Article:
Published: Feb. 20, 2017

The Faculty Fellows program began with an emphasis on describing and documenting the value of colleagues and community towards the development of excellence in teaching. Our first activity involved each Fellow listing people that contributed, in some manner, to their development as an educator. Furthermore, fellows were also asked to differentiate among identified interaction partners with respect to the perceived value of their peer’s contribution to their development as an educator. The first network looked like flowers, some growing on a vine and some growing on their own (see network below left). Fellows were asked to report on their community during the period between Jan 21 and Feb 7th and the structure of the community changed and became more integrated, suggesting that educational networks are dynamic entities (see network below right).

Network web diagram representing the lack of influence/connectivity before the faculty fellows program.

Left. A network that describes the communities that have helped develop the fellow’s teaching prior to the Faculty Fellows program.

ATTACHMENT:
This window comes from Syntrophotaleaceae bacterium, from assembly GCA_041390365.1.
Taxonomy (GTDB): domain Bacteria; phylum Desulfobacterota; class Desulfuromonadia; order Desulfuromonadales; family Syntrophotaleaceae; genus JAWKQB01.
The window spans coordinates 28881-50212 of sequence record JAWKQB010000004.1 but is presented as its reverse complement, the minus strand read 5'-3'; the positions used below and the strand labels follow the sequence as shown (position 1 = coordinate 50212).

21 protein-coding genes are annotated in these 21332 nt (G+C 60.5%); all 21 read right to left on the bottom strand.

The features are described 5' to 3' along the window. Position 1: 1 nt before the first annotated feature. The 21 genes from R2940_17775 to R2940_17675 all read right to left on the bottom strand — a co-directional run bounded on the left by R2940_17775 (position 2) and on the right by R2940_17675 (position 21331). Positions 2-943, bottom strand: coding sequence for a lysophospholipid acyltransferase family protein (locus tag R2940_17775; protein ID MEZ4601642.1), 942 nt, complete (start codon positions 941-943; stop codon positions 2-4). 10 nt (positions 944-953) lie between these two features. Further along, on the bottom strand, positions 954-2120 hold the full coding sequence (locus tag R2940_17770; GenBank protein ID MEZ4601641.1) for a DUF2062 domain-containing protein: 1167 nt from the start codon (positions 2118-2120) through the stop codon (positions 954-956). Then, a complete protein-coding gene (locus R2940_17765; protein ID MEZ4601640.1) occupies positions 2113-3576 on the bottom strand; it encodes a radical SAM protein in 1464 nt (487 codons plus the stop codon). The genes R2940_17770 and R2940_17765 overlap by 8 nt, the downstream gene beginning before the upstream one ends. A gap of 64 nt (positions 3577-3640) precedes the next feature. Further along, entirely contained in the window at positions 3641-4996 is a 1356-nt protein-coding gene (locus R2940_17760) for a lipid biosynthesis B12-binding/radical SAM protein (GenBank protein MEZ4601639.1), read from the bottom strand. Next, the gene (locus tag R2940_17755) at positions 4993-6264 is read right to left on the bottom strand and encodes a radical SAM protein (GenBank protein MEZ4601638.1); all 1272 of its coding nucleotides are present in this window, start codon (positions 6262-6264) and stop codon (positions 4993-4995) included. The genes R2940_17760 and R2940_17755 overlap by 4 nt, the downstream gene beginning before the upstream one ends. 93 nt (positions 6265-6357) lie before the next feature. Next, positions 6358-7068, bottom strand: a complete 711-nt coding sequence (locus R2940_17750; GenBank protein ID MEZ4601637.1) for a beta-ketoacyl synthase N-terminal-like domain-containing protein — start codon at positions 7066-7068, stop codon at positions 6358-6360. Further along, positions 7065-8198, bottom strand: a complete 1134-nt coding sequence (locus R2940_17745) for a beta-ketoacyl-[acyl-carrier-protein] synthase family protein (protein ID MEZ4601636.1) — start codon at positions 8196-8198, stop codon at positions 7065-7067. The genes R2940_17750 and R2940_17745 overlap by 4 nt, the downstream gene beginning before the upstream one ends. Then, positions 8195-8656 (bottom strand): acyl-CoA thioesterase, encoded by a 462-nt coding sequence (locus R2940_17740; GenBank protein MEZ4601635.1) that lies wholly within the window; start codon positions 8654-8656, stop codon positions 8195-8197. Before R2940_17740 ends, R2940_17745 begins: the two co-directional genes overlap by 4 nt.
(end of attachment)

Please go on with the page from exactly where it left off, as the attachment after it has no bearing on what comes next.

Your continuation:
Network web diagram representing the change influence/connectivity after the faculty fellows program started.

Right. The Fellows network during the two weeks between Jan 21st and Feb 7th. In this case, the nodes for individual fellows are scaled relative to an estimate of their “influence” within the network (based on the eigenvalue connected estimate).

***Note that the social network of the Fellows community coalesced into a single component network because we specifically paired faculty members from across the divisions of the College.

The Fellows engaged in a comparison of learning goals between the natural sciences and the humanities/social sciences and discovered, not surprisingly, that both groups have the same overarching learning goals, including an emphasis on developing critical thinking skills and being able to make sense of the world. One Fellow noted that he found the process of comparing a learning goal between different divisions in the College “..really enjoyable”...and that he liked “..discussing our own personal strategies, goals, successes, and challenges around these issues.” He went on to write  “I found a great deal of overlap in our general hopes for students: we all want them to be able to identify and use evidence! I also found myself thinking about authentic assessment. Some kinds of goals are especially amenable to authentic assessment, such as when production of a tangible product is all the proof needed to show that a student has some proficiency with the goal. Other kinds of goals require the professor’s interpretation of student work. My partner pointed out that the latter may not feel as “useful” or “real world” to students, pointing out the need to ground our students in the “why” of our goals.”